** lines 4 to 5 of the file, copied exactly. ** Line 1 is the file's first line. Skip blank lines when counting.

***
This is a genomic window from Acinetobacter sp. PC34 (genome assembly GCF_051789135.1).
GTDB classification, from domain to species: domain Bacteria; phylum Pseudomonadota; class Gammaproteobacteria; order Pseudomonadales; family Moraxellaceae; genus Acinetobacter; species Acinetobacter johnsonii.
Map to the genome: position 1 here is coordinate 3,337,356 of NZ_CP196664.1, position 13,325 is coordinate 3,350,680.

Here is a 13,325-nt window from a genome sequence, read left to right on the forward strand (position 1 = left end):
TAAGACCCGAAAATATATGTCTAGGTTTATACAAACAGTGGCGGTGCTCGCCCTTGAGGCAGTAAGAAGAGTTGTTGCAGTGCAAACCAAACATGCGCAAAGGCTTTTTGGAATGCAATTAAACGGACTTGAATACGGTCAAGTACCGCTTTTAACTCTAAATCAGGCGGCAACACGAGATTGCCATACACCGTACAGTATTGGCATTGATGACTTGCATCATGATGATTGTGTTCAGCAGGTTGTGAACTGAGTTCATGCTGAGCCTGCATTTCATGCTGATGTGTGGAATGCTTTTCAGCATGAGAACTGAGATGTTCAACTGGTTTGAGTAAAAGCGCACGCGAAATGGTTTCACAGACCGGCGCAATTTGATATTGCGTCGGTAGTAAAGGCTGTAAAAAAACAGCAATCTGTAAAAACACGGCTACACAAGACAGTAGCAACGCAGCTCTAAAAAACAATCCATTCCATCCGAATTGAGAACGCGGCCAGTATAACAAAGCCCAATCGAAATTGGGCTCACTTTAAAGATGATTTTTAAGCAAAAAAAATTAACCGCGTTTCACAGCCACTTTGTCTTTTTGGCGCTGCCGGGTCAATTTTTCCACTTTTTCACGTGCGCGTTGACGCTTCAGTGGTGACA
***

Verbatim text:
Here is a 13,325-nt window from a genome sequence, read left to right on the forward strand (position 1 = left end):
TAAGACCCGAAAATATATGTCTAGGTTTATACAAACAGTGGCGGTGCTCGCCCTTGAGGCAGTAAGAAGAGTTGTTGCAGTGCAAACCAAACATGCGCAAAGGCTTTTTGGAATGCAATTAAACGGACTTGAATACGGTCAAGTACCGCTTTTAACTCTAAATCAGGCGGCAACACGAGATTGCCATACACCGTACAGTATTGGCATTGATGACTTGCATCATGATGATTGTGTTCAGCAGGTTGTGAACTGAGTTCATGCTGAGCCTGCATTTCATGCTGATGTGTGGAATGCTTTTCAGCATGAGAACTGAGATGTTCAACTGGTTTGAGTAAAAGCGCACGCGAAATGGTTTCACAGACCGGCGCAATTTGATATTGCGTCGGTAGTAAAGGCTGTAAAAAAACAGCAATCTGTAAAAACACGGCTACACAAGACAGTAGCAACGCAGCTCTAAAAAACAATCCATTCCATCCGAATTGAGAACGCGGCCAGTATAACAAAGCCCAATCGAAATTGGGCTCACTTTAAAGATGATTTTTAAGCAAAAAAAATTAACCGCGTTTCACAGCCACTTTGTCTTTTTGGCGCTGCCGGGTCAATTTTTCCACTTTTTCACGTGCGCGTTGACGCTTCAGTGGTGACA